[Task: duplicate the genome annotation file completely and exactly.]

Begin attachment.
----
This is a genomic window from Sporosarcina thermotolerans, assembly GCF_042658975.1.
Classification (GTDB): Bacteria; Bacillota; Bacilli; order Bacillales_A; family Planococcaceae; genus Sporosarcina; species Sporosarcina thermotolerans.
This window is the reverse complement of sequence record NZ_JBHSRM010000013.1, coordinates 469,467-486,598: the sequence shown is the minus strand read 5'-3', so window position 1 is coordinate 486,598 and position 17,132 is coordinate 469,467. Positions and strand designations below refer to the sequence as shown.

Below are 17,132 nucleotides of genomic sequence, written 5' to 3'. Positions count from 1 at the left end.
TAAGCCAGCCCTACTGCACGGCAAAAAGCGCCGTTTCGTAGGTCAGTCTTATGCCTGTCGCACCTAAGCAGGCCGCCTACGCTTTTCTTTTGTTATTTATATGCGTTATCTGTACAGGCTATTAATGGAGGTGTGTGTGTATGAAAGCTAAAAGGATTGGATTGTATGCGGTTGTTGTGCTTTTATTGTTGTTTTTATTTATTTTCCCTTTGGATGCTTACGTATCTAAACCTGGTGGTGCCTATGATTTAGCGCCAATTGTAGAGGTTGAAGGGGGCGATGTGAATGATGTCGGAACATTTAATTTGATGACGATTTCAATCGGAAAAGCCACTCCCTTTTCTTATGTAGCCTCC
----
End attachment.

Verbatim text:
This is a genomic window from Sporosarcina thermotolerans, assembly GCF_042658975.1.
Classification (GTDB): Bacteria; Bacillota; Bacilli; order Bacillales_A; family Planococcaceae; genus Sporosarcina; species Sporosarcina thermotolerans.
This window is the reverse complement of sequence record NZ_JBHSRM010000013.1, coordinates 469,467-486,598: the sequence shown is the minus strand read 5'-3', so window position 1 is coordinate 486,598 and position 17,132 is coordinate 469,467. Positions and strand designations below refer to the sequence as shown.

Below are 17,132 nucleotides of genomic sequence, written 5' to 3'. Positions count from 1 at the left end.
TAAGCCAGCCCTACTGCACGGCAAAAAGCGCCGTTTCGTAGGTCAGTCTTATGCCTGTCGCACCTAAGCAGGCCGCCTACGCTTTTCTTTTGTTATTTATATGCGTTATCTGTACAGGCTATTAATGGAGGTGTGTGTGTATGAAAGCTAAAAGGATTGGATTGTATGCGGTTGTTGTGCTTTTATTGTTGTTTTTATTTATTTTCCCTTTGGATGCTTACGTATCTAAACCTGGTGGTGCCTATGATTTAGCGCCAATTGTAGAGGTTGAAGGGGGCGATGTGAATGATGTCGGAACATTTAATTTGATGACGATTTCAATCGGAAAAGCCACTCCCTTTTCTTATGTAGCCTCC